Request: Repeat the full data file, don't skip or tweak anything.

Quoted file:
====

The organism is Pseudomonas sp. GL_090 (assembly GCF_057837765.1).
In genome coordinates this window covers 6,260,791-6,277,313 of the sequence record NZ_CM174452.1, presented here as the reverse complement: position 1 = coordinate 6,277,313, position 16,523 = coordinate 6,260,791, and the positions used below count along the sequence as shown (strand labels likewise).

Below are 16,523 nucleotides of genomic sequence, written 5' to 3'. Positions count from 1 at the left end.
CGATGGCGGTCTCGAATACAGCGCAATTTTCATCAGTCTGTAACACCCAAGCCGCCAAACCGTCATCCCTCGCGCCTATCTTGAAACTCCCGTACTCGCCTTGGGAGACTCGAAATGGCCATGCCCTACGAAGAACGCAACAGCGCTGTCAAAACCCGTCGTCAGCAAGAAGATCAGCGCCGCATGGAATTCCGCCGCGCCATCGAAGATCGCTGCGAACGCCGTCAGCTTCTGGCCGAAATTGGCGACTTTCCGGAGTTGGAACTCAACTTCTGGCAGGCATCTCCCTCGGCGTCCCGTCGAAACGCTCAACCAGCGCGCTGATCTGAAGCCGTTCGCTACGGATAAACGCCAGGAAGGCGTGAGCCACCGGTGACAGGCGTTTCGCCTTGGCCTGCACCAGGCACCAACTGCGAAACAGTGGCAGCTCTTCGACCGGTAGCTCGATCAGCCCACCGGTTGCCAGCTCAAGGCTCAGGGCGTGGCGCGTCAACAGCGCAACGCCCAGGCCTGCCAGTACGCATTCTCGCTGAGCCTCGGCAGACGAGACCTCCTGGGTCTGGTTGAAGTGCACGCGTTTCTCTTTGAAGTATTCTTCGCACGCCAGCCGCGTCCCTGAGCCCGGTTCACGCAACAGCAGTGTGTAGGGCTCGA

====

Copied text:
The organism is Pseudomonas sp. GL_090 (assembly GCF_057837765.1).
In genome coordinates this window covers 6,260,791-6,277,313 of the sequence record NZ_CM174452.1, presented here as the reverse complement: position 1 = coordinate 6,277,313, position 16,523 = coordinate 6,260,791, and the positions used below count along the sequence as shown (strand labels likewise).

Below are 16,523 nucleotides of genomic sequence, written 5' to 3'. Positions count from 1 at the left end.
CGATGGCGGTCTCGAATACAGCGCAATTTTCATCAGTCTGTAACACCCAAGCCGCCAAACCGTCATCCCTCGCGCCTATCTTGAAACTCCCGTACTCGCCTTGGGAGACTCGAAATGGCCATGCCCTACGAAGAACGCAACAGCGCTGTCAAAACCCGTCGTCAGCAAGAAGATCAGCGCCGCATGGAATTCCGCCGCGCCATCGAAGATCGCTGCGAACGCCGTCAGCTTCTGGCCGAAATTGGCGACTTTCCGGAGTTGGAACTCAACTTCTGGCAGGCATCTCCCTCGGCGTCCCGTCGAAACGCTCAACCAGCGCGCTGATCTGAAGCCGTTCGCTACGGATAAACGCCAGGAAGGCGTGAGCCACCGGTGACAGGCGTTTCGCCTTGGCCTGCACCAGGCACCAACTGCGAAACAGTGGCAGCTCTTCGACCGGTAGCTCGATCAGCCCACCGGTTGCCAGCTCAAGGCTCAGGGCGTGGCGCGTCAACAGCGCAACGCCCAGGCCTGCCAGTACGCATTCTCGCTGAGCCTCGGCAGACGAGACCTCCTGGGTCTGGTTGAAGTGCACGCGTTTCTCTTTGAAGTATTCTTCGCACGCCAGCCGCGTCCCTGAGCCCGGTTCACGCAACAGCAGTGTGTAGGGCTCGA